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Happy Valley by Nicholas Best

Happy Valley

by Nicholas Best

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This is possibly as good a concise history of Kenya (and East Africa) as you'll find anywhere. Best gallops through almost 100 years of history - from the late 1800's to 1978 - with a series of pen portraits of extraordinary characters, and some very sharp analysis of colonial and local politics. In the midst of this rich material the author only barely touches upon the sex and murder scandals of the British aristocratic settlers in the area known as 'Happy Valley'. The story of those events is more than adequately covered by James Fox in his 'White Mischief' and Erroll Trzebinski's 'The Life and Death of Lord Erroll'.

While the scandals made those books good reading, and boosted their sales, Best is telling a much larger story here. It is the collision between colonialism and the aspiration for land and independence among the local peoples, culminating in the Mau Mau Rebellion. You begin to understand that behind the stories of courage and vision that the colonial powers brought to Kenya, there was an immense injustice as well. Best doesn't 'bang the drum' on this, but introduces this theme very subtly by telling the stories of those who suffered that injustice, alongside the stories of the colonialists. And you realize by the end of the story that Best comes down firmly on the side of justice, and history.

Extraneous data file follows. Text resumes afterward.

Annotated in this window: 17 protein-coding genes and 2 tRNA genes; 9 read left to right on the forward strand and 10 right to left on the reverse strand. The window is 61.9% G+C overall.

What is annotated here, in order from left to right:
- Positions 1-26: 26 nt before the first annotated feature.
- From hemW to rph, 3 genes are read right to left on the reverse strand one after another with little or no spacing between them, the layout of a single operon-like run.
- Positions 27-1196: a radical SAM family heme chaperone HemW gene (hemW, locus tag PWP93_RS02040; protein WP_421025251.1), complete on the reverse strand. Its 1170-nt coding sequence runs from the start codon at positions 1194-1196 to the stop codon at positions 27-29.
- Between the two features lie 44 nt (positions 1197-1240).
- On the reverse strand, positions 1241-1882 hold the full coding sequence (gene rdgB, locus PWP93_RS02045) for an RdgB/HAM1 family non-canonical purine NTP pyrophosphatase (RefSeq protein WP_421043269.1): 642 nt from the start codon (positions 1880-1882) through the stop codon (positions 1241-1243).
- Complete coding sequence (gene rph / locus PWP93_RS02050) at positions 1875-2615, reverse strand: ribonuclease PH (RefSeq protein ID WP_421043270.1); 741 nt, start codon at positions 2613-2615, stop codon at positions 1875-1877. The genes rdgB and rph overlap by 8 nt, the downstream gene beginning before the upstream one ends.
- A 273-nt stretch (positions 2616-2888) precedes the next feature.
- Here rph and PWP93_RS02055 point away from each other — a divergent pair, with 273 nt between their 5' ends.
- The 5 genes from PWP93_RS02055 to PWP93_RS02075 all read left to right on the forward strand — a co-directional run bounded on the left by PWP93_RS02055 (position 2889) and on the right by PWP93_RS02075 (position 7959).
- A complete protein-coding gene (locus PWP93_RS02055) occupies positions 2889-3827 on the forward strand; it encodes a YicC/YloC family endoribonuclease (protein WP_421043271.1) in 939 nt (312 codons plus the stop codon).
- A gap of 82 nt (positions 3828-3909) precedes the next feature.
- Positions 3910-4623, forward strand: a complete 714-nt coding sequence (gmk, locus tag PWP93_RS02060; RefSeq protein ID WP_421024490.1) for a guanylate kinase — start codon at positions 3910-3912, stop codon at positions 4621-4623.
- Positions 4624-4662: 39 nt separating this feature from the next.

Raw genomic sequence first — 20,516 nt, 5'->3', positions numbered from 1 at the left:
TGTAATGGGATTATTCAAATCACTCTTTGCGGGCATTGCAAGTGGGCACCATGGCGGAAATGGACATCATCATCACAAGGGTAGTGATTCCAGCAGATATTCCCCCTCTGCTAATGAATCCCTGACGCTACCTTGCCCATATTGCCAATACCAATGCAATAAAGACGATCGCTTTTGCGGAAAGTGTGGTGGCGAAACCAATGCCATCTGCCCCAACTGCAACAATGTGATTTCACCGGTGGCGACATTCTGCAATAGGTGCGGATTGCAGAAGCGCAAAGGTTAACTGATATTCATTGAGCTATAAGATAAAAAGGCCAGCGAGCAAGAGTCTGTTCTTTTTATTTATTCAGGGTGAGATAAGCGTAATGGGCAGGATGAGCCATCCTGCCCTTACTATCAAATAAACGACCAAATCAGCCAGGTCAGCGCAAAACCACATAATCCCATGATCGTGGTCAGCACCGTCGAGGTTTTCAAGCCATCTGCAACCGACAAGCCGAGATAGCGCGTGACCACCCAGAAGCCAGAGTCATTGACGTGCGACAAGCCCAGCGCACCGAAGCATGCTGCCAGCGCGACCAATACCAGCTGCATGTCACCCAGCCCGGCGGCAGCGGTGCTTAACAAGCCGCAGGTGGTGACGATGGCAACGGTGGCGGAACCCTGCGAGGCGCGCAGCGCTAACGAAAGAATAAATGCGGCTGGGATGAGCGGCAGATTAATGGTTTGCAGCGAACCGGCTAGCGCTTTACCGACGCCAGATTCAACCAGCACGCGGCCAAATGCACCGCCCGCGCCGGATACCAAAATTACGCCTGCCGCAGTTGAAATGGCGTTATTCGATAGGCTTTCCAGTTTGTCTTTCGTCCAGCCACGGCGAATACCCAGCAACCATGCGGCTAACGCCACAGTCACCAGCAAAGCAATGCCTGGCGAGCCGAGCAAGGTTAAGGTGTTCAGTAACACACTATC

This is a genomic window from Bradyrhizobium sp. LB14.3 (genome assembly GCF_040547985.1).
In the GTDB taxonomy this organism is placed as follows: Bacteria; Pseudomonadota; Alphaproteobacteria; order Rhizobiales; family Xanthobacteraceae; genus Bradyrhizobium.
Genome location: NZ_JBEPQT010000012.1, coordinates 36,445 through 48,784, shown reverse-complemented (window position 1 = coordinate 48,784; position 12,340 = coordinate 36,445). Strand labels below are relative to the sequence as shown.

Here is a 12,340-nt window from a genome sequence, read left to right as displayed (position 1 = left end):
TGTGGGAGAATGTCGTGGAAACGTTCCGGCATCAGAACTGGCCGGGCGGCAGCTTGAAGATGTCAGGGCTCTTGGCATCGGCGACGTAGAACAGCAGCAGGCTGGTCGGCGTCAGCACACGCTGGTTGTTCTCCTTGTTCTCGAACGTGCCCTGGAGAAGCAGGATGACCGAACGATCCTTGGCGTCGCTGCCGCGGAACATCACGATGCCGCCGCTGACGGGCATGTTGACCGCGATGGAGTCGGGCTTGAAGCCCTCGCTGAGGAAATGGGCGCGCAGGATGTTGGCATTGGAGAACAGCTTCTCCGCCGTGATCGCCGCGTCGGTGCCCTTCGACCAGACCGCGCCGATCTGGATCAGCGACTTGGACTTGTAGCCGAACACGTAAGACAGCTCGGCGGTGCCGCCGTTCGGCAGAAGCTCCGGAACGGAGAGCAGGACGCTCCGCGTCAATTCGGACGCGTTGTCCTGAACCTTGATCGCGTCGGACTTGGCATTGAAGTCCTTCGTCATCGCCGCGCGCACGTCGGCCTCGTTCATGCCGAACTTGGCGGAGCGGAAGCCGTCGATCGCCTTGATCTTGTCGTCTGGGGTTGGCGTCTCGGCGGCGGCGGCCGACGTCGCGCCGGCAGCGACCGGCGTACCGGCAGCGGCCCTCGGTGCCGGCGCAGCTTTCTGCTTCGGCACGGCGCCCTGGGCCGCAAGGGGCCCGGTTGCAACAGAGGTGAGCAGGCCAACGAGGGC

It must be said at this point that the title of Best's book, 'Happy Valley' might have been foisted upon him by his publisher in order to cash in on the continuing salacious interest in those events. But the reader would be deceived, and Best's skill and his admiration for Kenya and its achievements would be ill served if the reader thought this was another book that was going to simply regurgitate tales of cross-dressing and bathroom parties of the jaded (white) elite.

But there's no shortage of local gossip in Best's book. Indeed it is a bit unerving to read some of those details, mentioned as 'asides' to this seemingly seriously researched (and immensely readable) history. Best doesn't qualify his observations or cite sources when mentioning some of this material and you wonder if he is perhaps not being serious enough to be writing a serious history. But then, and you almost have to read between the lines, you realize that Best grew up in Kenya, and that he doesn't need to quote references or hedge about whether some of this material is perhaps exaggerated or plain wrong. These stories are the stories of his life, that surrounded him as he grew up, and coming from a Kenyan (and not a London academic) I was much happier to accept them at face value.

This is a very good history of the colonial and the early post-colonial period of Kenya. It does not go into huge amounts of detail, but what is there seems to be accurate, and tells the essential story. It would be an excellent introduction to Kenyan history, and a book to branch out from to further reading (there is a good bibliography). The title is a little misleading, but only in the sense that the book is much, much, better than the title and its associations suggests. Highly recommended. ( )
  nandadevi | Jul 30, 2013 |
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